The gray level co-occurrence matrix, recommended by R. Haralick et al. [9], is a gray distribution histogram used to describe the spatial distribution of images gray scales and a powerful tool for analysing image texture features. For pixel points (x,y) and (x+dx,y+dy) with a defined positional relationship in the picture, where dx and dy represents the distance in horizontal and vertical, respectively, and both set to 1 in this paper. Next, the combination (gx,gy) can be obtained based on their gray value gx and gy. The GLCM is denoted as G, in which the element G(i,j) is the frequency the gray value combination (gx,gy) appears. Since the image has multiple gray values, the mention of GLCM will be too high to calculation. To improve the speed of data processing and better adapt to the smartphone, we compress the gray level to 16 to obtain a lower-dimensional GLCM.

2.2. Feature extraction

The temperature parameters of the image are saved in the form of a matrix T during the image acquisition. We select the average temperature Tmean of the ROI, which is sensitive to tissue heat abnormalities caused by inflammation, vascular proliferation or other causes. It is described as Eq. (1):


where TROI represents the temperature matrix corresponding to ROI.

With the gray level co-occurrence matrix GN×N, some texture features can be constructed conveniently. The contrast, a measure of the extent of local variations in the image, reflects the sharpness of the picture. It is defined as Eq. (2):


The angular second moment (ASM) is the sum of the squares of the values of the GLCM. It reflects the uniformity of the image gray distribution and the texture thickness, showing as Eq. (3):


Entropy, the regularity of the elements of the GLCM. The more ordered the entropy of the gray distribution, the higher the disordered entropy. It represents the degree of non-uniformity or complexity of the texture in the image, showing as Eq. (4):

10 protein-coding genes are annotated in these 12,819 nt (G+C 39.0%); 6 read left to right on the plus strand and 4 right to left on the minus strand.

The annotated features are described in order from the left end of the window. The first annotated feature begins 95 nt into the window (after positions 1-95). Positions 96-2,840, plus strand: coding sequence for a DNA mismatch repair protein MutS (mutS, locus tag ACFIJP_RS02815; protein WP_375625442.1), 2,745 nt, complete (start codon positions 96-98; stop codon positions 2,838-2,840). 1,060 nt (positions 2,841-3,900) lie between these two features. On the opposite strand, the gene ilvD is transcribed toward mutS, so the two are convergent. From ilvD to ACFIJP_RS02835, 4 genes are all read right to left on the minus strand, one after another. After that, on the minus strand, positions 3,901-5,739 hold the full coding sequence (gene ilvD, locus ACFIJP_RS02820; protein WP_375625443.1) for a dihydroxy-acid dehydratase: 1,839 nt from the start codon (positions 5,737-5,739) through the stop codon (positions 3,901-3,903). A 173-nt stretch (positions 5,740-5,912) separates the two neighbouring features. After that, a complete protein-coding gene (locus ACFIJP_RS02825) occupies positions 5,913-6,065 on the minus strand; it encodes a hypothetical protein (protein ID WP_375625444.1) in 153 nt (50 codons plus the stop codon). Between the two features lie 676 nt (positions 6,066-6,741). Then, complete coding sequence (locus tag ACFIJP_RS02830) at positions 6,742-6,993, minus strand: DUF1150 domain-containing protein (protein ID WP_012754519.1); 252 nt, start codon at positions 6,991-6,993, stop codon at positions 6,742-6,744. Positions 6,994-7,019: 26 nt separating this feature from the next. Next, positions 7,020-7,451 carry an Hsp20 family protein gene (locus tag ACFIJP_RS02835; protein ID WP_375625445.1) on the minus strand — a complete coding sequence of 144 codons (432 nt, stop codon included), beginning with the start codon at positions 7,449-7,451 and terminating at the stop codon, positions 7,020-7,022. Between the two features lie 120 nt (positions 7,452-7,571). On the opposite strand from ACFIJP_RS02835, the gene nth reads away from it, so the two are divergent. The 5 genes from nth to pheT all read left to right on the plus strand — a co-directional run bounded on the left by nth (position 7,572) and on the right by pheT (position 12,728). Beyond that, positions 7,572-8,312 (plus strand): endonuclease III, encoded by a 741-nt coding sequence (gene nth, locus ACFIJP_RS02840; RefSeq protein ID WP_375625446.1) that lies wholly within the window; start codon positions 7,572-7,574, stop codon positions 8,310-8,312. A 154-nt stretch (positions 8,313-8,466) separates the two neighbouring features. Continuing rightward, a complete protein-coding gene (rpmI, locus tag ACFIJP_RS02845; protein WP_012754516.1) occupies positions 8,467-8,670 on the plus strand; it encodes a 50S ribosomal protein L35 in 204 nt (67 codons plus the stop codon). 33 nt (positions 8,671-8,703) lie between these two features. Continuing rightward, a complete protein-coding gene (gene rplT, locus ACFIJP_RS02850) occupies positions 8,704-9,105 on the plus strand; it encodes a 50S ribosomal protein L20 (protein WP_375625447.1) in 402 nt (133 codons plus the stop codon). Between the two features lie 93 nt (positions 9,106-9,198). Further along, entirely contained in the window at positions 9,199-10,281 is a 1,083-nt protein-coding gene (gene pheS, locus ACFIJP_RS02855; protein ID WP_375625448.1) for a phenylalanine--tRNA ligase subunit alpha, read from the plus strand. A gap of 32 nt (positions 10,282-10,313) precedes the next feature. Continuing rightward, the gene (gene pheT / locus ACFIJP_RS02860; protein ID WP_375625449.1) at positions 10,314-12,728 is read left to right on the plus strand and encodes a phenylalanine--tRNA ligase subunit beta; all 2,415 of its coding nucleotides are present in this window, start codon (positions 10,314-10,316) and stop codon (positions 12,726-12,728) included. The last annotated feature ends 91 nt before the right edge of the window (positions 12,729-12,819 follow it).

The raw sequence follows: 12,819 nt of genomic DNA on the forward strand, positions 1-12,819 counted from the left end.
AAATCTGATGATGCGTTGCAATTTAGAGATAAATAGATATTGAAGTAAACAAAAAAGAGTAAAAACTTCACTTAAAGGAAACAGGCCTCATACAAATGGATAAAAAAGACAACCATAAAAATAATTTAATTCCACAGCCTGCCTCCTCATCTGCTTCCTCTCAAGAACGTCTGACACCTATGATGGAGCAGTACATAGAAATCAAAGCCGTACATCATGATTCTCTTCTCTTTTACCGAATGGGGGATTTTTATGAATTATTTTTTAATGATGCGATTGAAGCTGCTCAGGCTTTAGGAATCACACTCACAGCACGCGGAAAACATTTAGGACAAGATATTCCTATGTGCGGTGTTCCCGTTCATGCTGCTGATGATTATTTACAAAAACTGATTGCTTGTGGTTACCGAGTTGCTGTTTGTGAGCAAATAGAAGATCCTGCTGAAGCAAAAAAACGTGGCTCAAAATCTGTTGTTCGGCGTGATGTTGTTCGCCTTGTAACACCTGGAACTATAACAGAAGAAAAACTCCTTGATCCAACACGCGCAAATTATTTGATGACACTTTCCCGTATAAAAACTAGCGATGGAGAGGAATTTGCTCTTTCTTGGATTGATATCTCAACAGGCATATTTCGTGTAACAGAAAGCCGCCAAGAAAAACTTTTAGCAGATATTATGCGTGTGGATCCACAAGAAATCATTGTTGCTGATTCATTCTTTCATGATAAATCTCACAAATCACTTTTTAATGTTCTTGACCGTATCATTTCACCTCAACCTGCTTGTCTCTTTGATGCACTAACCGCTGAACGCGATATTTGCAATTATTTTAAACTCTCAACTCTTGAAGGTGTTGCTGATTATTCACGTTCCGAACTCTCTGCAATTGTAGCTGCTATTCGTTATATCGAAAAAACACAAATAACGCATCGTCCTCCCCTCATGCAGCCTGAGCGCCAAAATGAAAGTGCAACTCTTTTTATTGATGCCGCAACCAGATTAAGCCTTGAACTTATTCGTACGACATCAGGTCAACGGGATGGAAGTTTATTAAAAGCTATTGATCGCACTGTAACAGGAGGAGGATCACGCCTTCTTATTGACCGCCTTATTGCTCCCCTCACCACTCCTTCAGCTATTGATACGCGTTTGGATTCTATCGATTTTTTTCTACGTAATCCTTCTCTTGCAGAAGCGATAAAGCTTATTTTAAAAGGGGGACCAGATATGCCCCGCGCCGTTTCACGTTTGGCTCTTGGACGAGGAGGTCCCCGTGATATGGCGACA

Inverse Difference Moment reflects the local variation of the image texture, showing as Eq. (5). If the different regions of the image texture are more uniform, the change is slow, and the inverse variance will be more considerable, and vice versa:


2.3. The k-nearest neighbor classifier

The k-Nearest Neighbor (KNN) algorithm is an excellent data mining classification method [10]. The core idea is to calculate the k most similar samples (the nearest neighbour) with the sample in the feature space by similarity. The sample category is determined based on the type to which most of the neighbouring samples belong. Different similarity measure strategies and k have an evident influence on the accuracy of the KNN classification.

The calculation process of the KNN algorithm is as follows:1) Calculate the distance between the test data and each training data; 2) Sort according to the increasing relationship of intervals; 3) Select the k points with the nearest range; 4) Determine the frequency of occurrence of the category of the first k points; 5) Showing the type with the highest rate among the top k points as the prediction label of the test data. In this study, we determined the Manhattan distance, defined as Eq. (6), and k= 2 to establish KNN classifier based on grid search optimization:


where x1 and x2 represent two different samples in the n-dimensional space, respectively.

3. Results

3.1. Datasets

The data comes from a set of public datasets obtained according to specific image acquisition protocols. Each participant is captured an average of 27 images, where the static protocol provides a different shooting position(e.g., Front, Right Lateral 45°, Right Lateral 90°, Left Lateral 45° and Left Lateral 90°) and the dynamic protocol generates the front position of the 20 sequential images and the other 2 lateral images (e.g., Right Lateral 90°, Left Lateral 90°). Details of data acquisition protocols and data sets are documented in the literature [11]. The data obtained by the dynamic acquisition scheme can more effectively highlight the hot regions and vascularization of the breast than the static. We select the image data obtained by the dynamic protocol, of which the resolution is 680×480. As a result of our image would be collected through the infrared phone, the resolution will be reduced to 160×120, consistent with the infrared camera of the FLIR Lepton 3. The resolution conversion is shown in Fig. 2.

The feature data extracted by the above method are divided into a training set and a test set as shown in Table 1 and the training set is further divided into two parts of training and verification, which are suitable for grid search and cross-validation methods, to get a better performance classifier.